“The Huntingtons were conservationists before conservation was cool,” Walker said of the park’s founders, Archer and Anna Hyatt Huntington, who acquired the property as part of four former rice plantations in 1930. “They were also artists who were inspired by nature, and they knew this was a very special place. They wanted it to be somewhere people could come and be inspired by nature, and that continues to be our mission.”
While there are many bird sanctuaries along the Carolina coast, few boast the natural diversity to host such a variety of species. Even fewer offer so many picture-perfect vantage points from which to watch them in the wild.
The causeway separates a freshwater lake from a brackish tidal marsh, giving guests easy access to view birds of prey wading and diving on the freshest local seafood buffet. The rock jetty on the north end of the park, marking the entrance into Murrells Inlet, allows visitors to venture out past the breakers for a bird’s-eye view of Purple Sandpipers, Brown Pelicans, Sea Ducks and other birds that thrive on a rocky coastline.
The long, scenic stretch of beach and dunes provides the perfect resting and nesting areas for broad array of shorebirds, while the quieter sound-side of the park serves as a sanctuary for a wide variety of waterfowl. And the old-growth maritime forests, featuring live oaks, loblolly pines and palmettos, provide a rich canopy for some of the Endangered Species Act’s biggest success stories, like the Wood Stork and American Bald Eagle.
“You can see why people come from all over to visit Huntington Beach State Park,” said Walker, who also keeps close tabs of birders as well as the birds. “I tell them I have one of the best offices on the planet.”
Following the Flock
Canadian couple Steven and Abigail Macdonald are human snowbirds, using their fall holidays to fly south for warmer weather and better bird-watching. Of course, their flight was less strenuous and involved free almonds.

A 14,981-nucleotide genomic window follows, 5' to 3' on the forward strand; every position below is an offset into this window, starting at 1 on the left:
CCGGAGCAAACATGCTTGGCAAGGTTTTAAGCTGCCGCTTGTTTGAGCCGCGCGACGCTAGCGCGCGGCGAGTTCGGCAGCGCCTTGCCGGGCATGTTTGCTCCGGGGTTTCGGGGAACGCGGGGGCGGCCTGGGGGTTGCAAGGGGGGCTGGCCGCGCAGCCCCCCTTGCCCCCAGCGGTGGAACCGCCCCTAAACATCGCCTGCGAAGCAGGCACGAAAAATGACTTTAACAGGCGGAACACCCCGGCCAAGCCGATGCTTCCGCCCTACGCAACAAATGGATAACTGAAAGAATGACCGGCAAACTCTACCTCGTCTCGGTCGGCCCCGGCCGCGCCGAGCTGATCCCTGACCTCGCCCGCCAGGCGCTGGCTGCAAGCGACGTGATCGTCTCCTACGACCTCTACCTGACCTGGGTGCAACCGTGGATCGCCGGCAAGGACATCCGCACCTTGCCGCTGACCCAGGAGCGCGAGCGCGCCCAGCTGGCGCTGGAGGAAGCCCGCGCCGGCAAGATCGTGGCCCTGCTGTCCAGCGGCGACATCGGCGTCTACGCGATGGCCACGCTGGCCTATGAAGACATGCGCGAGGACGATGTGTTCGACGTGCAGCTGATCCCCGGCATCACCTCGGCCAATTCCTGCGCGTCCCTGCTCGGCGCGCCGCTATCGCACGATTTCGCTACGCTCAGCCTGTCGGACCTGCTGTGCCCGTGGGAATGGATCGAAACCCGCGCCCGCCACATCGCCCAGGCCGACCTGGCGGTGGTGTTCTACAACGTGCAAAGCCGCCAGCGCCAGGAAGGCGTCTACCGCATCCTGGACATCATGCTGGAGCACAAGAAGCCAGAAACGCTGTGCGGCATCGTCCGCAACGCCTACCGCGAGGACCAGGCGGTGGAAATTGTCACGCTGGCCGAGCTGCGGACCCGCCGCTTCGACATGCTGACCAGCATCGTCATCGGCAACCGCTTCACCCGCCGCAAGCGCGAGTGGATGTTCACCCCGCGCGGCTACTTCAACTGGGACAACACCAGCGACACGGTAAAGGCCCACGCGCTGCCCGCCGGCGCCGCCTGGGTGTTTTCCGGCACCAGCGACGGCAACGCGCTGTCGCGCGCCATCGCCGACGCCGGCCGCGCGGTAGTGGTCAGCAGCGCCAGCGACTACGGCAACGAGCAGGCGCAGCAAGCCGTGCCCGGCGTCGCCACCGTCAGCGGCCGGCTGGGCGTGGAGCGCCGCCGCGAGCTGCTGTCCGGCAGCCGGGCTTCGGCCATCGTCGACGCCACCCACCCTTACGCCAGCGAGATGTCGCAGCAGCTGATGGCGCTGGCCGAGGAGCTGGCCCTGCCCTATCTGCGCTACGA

“This is our first time here and we’re blown away by how beautiful it is,” said Abigail, whose previous migrations were to Florida and Louisiana. “There are so many birds and very few people – just the way we like it.”
You don’t have to be avid aviphiles like the Macdonalds to take a fly on birding at Huntington Beach. Visitors already have won half the battle – location, location, location. The other half is timing, patience and luck.
Although birding is a year-round activity, the ongoing fall and upcoming winter migration seasons are peak times to see birds making stops on their journeys to and from as far away as the Arctic Circle and South America. Veteran birders say early mornings, late afternoons and low tides are the best times to catch popular birds of prey like ospreys, hawks and eagles in hunting mode, as well as the wading birds searching through the pluff mud.
All you need is a strong pair of binoculars or a long-range camera lens, and ideally, a clear and sunny day. Park signs assist guests in taking self-guided tours, and the ranger station distributes general info for park newcomers. But to enjoy the full experience, there are several local resources to help aspiring birders get off the ground.
Huntington Beach State Park offers weekly birding expeditions at 10 a.m. Wednesdays. The tour is free with park admission and provides use of binoculars as well as a guide to help find and identify species. Brookgreen Gardens, located just across Highway 17, hosts birding excursions on alternating Fridays at 7 a.m.
Other birding hot spots are accessible only by boat, including tours to North Island through Hobcaw Barony and the Tom Yawkey Wildlife Center. The Waccamaw National Wildlife Refuge, Sandy Island, Winyah Bay and its tributaries are all located within a few miles (as the crow flies) of Pawleys Island, making it convenient to go off the grid in search of rare bird species.
There are few basic rules to follow: no hunting, no unleashed dogs, no aggressive activity that might scare birds into keeping their distance. Simply find a good spot, stay quiet and still and let nature take its course.
“There’s something very calming about being out in nature and just observing,” said Steven, who uses popular birding apps (iBird, Merlin, Song Sleuth) to identify the species he spots. “It’s amazing what you can see.”